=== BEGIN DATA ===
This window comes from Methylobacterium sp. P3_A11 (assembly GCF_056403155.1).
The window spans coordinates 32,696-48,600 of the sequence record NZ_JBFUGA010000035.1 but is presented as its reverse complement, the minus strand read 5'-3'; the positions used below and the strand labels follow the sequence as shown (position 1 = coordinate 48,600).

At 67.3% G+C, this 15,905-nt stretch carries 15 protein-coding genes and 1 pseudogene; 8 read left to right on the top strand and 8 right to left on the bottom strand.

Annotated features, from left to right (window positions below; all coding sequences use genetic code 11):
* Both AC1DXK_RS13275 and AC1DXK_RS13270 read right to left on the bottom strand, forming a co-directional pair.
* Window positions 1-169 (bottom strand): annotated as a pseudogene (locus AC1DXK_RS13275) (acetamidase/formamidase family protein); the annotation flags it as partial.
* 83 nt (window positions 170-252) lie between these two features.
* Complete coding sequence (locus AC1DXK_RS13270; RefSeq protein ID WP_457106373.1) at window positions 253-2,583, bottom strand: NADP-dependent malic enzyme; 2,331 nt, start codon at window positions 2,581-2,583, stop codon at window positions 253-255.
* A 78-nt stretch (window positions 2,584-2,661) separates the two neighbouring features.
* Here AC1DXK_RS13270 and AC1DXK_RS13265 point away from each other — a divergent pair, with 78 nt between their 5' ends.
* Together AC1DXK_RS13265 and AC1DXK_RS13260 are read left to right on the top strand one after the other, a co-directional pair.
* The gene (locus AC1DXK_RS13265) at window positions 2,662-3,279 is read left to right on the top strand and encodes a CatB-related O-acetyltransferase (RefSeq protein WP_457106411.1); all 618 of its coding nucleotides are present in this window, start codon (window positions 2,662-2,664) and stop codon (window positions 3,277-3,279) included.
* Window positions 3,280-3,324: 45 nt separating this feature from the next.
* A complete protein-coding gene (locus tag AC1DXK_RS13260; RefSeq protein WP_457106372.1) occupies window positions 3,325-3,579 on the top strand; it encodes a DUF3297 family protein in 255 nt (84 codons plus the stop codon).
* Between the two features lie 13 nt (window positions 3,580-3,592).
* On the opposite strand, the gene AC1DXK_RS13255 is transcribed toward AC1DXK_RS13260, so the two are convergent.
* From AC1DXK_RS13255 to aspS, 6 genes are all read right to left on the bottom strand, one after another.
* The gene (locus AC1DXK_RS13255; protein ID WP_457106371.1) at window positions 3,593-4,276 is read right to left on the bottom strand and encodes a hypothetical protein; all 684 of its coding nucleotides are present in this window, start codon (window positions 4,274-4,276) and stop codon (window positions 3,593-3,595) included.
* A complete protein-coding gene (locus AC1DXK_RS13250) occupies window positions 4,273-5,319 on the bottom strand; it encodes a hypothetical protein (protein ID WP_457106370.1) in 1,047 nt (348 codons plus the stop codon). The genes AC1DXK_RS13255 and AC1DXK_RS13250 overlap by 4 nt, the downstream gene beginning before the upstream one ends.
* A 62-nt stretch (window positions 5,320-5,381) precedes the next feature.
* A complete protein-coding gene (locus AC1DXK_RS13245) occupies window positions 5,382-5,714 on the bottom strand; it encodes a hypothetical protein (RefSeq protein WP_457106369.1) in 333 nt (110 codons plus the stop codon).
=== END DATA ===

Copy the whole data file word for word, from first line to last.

This window comes from Methylobacterium sp. P3_A11 (assembly GCF_056403155.1).
The window spans coordinates 32,696-48,600 of the sequence record NZ_JBFUGA010000035.1 but is presented as its reverse complement, the minus strand read 5'-3'; the positions used below and the strand labels follow the sequence as shown (position 1 = coordinate 48,600).

At 67.3% G+C, this 15,905-nt stretch carries 15 protein-coding genes and 1 pseudogene; 8 read left to right on the top strand and 8 right to left on the bottom strand.

Annotated features, from left to right (window positions below; all coding sequences use genetic code 11):
* Both AC1DXK_RS13275 and AC1DXK_RS13270 read right to left on the bottom strand, forming a co-directional pair.
* Window positions 1-169 (bottom strand): annotated as a pseudogene (locus AC1DXK_RS13275) (acetamidase/formamidase family protein); the annotation flags it as partial.
* 83 nt (window positions 170-252) lie between these two features.
* Complete coding sequence (locus AC1DXK_RS13270; RefSeq protein ID WP_457106373.1) at window positions 253-2,583, bottom strand: NADP-dependent malic enzyme; 2,331 nt, start codon at window positions 2,581-2,583, stop codon at window positions 253-255.
* A 78-nt stretch (window positions 2,584-2,661) separates the two neighbouring features.
* Here AC1DXK_RS13270 and AC1DXK_RS13265 point away from each other — a divergent pair, with 78 nt between their 5' ends.
* Together AC1DXK_RS13265 and AC1DXK_RS13260 are read left to right on the top strand one after the other, a co-directional pair.
* The gene (locus AC1DXK_RS13265) at window positions 2,662-3,279 is read left to right on the top strand and encodes a CatB-related O-acetyltransferase (RefSeq protein WP_457106411.1); all 618 of its coding nucleotides are present in this window, start codon (window positions 2,662-2,664) and stop codon (window positions 3,277-3,279) included.
* Window positions 3,280-3,324: 45 nt separating this feature from the next.
* A complete protein-coding gene (locus tag AC1DXK_RS13260; RefSeq protein WP_457106372.1) occupies window positions 3,325-3,579 on the top strand; it encodes a DUF3297 family protein in 255 nt (84 codons plus the stop codon).
* Between the two features lie 13 nt (window positions 3,580-3,592).
* On the opposite strand, the gene AC1DXK_RS13255 is transcribed toward AC1DXK_RS13260, so the two are convergent.
* From AC1DXK_RS13255 to aspS, 6 genes are all read right to left on the bottom strand, one after another.
* The gene (locus AC1DXK_RS13255; protein ID WP_457106371.1) at window positions 3,593-4,276 is read right to left on the bottom strand and encodes a hypothetical protein; all 684 of its coding nucleotides are present in this window, start codon (window positions 4,274-4,276) and stop codon (window positions 3,593-3,595) included.
* A complete protein-coding gene (locus AC1DXK_RS13250) occupies window positions 4,273-5,319 on the bottom strand; it encodes a hypothetical protein (protein ID WP_457106370.1) in 1,047 nt (348 codons plus the stop codon). The genes AC1DXK_RS13255 and AC1DXK_RS13250 overlap by 4 nt, the downstream gene beginning before the upstream one ends.
* A 62-nt stretch (window positions 5,320-5,381) precedes the next feature.
* A complete protein-coding gene (locus AC1DXK_RS13245) occupies window positions 5,382-5,714 on the bottom strand; it encodes a hypothetical protein (RefSeq protein WP_457106369.1) in 333 nt (110 codons plus the stop codon).